The longer time period is crucial because it means that our healthcare system won’t be overwhelmed. Therefore, although the number of cases of COVID-19 is the same in both scenarios, the number of deaths will be much smaller over the longer time period since we will be able to adequately care for everyone who becomes ill.

But there’s another curve which we need to bend and that has received less attention, but is just as critical. We aren’t fated to have a million cases (or more!); we could reduce the number to half a million, a quarter of a million or less. It’s possible to reduce the number of cases overall by limiting the ability of the virus to spread. That’s what happened in China. They didn’t merely slow the spread of coronavirus, they stopped it.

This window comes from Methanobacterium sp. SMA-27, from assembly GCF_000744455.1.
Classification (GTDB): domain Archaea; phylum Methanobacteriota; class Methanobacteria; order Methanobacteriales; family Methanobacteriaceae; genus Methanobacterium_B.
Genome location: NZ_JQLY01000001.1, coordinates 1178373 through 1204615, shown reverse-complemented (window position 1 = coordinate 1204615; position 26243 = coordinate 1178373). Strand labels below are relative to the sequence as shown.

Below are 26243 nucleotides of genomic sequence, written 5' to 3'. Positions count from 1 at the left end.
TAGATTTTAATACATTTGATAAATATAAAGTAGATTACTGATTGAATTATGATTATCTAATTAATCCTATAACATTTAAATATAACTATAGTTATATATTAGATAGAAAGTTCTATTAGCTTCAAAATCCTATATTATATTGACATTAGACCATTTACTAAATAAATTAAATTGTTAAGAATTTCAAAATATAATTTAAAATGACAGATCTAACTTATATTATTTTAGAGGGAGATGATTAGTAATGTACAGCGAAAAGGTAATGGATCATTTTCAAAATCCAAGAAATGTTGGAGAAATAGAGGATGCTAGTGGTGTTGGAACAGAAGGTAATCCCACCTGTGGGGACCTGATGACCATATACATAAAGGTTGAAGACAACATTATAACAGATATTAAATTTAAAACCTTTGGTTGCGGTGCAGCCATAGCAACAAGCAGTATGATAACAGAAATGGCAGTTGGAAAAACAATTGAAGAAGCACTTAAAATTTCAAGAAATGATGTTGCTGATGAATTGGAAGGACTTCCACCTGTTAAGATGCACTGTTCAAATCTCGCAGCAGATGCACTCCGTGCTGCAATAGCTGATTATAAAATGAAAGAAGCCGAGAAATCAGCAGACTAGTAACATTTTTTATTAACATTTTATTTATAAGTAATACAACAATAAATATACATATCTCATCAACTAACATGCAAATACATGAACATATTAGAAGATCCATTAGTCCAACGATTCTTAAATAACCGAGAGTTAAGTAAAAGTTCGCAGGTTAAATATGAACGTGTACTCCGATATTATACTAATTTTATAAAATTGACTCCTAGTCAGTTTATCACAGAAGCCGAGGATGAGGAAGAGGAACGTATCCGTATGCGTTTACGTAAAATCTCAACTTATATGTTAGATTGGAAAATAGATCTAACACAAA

How? Their program of social distancing was far more rigorous than ours. The government monitored every individual and forcibly isolated those who showed signs of the disease. They segregated them from the rest of society until they recovered and could no longer transmit the virus. They literally ended the epidemic.

This graph provides the best illustration of the choice we currently face. It is taken from the Financial Times and I have highlighted the trajectory of coronavirus cases in the US.

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The graph uses a logarithmic scale to show the number of cases of COVID-19 over time in each individual country. The advantage of a logarithmic scale is that it illustrates exponential increase as a straight line; the steeper the line, the faster cases are increasing.